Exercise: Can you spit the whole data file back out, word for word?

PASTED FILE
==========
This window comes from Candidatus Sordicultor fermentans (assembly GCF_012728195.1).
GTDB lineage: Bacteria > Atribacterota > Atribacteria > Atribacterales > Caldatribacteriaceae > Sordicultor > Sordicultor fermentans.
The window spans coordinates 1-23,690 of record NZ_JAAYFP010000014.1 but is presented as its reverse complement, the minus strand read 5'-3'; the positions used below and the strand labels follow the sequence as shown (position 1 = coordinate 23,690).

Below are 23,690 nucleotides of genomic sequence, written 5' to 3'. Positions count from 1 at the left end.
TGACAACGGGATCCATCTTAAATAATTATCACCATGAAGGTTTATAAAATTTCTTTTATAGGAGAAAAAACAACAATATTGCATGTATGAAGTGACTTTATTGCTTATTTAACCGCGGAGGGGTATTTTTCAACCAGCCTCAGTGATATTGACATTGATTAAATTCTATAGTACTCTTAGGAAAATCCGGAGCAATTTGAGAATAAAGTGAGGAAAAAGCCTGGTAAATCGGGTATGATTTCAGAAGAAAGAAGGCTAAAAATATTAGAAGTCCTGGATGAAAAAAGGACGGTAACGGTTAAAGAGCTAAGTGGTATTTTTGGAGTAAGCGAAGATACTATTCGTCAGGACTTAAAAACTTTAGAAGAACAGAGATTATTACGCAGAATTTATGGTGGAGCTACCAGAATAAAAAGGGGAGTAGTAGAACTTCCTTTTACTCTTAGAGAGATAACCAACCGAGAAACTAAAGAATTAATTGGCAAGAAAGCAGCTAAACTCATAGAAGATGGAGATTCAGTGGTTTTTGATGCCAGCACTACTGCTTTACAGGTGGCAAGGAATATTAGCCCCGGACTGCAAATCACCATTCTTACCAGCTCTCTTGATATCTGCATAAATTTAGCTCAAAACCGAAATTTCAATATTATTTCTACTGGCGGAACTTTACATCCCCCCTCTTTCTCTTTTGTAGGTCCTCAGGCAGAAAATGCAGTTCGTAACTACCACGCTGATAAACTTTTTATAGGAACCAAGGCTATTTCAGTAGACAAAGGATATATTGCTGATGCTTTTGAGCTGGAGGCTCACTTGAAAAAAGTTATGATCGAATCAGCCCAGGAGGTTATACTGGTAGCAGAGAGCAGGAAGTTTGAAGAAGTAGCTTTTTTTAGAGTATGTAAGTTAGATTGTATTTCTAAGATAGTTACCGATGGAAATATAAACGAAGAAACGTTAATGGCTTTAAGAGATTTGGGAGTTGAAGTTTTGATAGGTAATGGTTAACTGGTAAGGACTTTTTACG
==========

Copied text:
This window comes from Candidatus Sordicultor fermentans (assembly GCF_012728195.1).
GTDB lineage: Bacteria > Atribacterota > Atribacteria > Atribacterales > Caldatribacteriaceae > Sordicultor > Sordicultor fermentans.
The window spans coordinates 1-23,690 of record NZ_JAAYFP010000014.1 but is presented as its reverse complement, the minus strand read 5'-3'; the positions used below and the strand labels follow the sequence as shown (position 1 = coordinate 23,690).

Below are 23,690 nucleotides of genomic sequence, written 5' to 3'. Positions count from 1 at the left end.
TGACAACGGGATCCATCTTAAATAATTATCACCATGAAGGTTTATAAAATTTCTTTTATAGGAGAAAAAACAACAATATTGCATGTATGAAGTGACTTTATTGCTTATTTAACCGCGGAGGGGTATTTTTCAACCAGCCTCAGTGATATTGACATTGATTAAATTCTATAGTACTCTTAGGAAAATCCGGAGCAATTTGAGAATAAAGTGAGGAAAAAGCCTGGTAAATCGGGTATGATTTCAGAAGAAAGAAGGCTAAAAATATTAGAAGTCCTGGATGAAAAAAGGACGGTAACGGTTAAAGAGCTAAGTGGTATTTTTGGAGTAAGCGAAGATACTATTCGTCAGGACTTAAAAACTTTAGAAGAACAGAGATTATTACGCAGAATTTATGGTGGAGCTACCAGAATAAAAAGGGGAGTAGTAGAACTTCCTTTTACTCTTAGAGAGATAACCAACCGAGAAACTAAAGAATTAATTGGCAAGAAAGCAGCTAAACTCATAGAAGATGGAGATTCAGTGGTTTTTGATGCCAGCACTACTGCTTTACAGGTGGCAAGGAATATTAGCCCCGGACTGCAAATCACCATTCTTACCAGCTCTCTTGATATCTGCATAAATTTAGCTCAAAACCGAAATTTCAATATTATTTCTACTGGCGGAACTTTACATCCCCCCTCTTTCTCTTTTGTAGGTCCTCAGGCAGAAAATGCAGTTCGTAACTACCACGCTGATAAACTTTTTATAGGAACCAAGGCTATTTCAGTAGACAAAGGATATATTGCTGATGCTTTTGAGCTGGAGGCTCACTTGAAAAAAGTTATGATCGAATCAGCCCAGGAGGTTATACTGGTAGCAGAGAGCAGGAAGTTTGAAGAAGTAGCTTTTTTTAGAGTATGTAAGTTAGATTGTATTTCTAAGATAGTTACCGATGGAAATATAAACGAAGAAACGTTAATGGCTTTAAGAGATTTGGGAGTTGAAGTTTTGATAGGTAATGGTTAACTGGTAAGGACTTTTTACG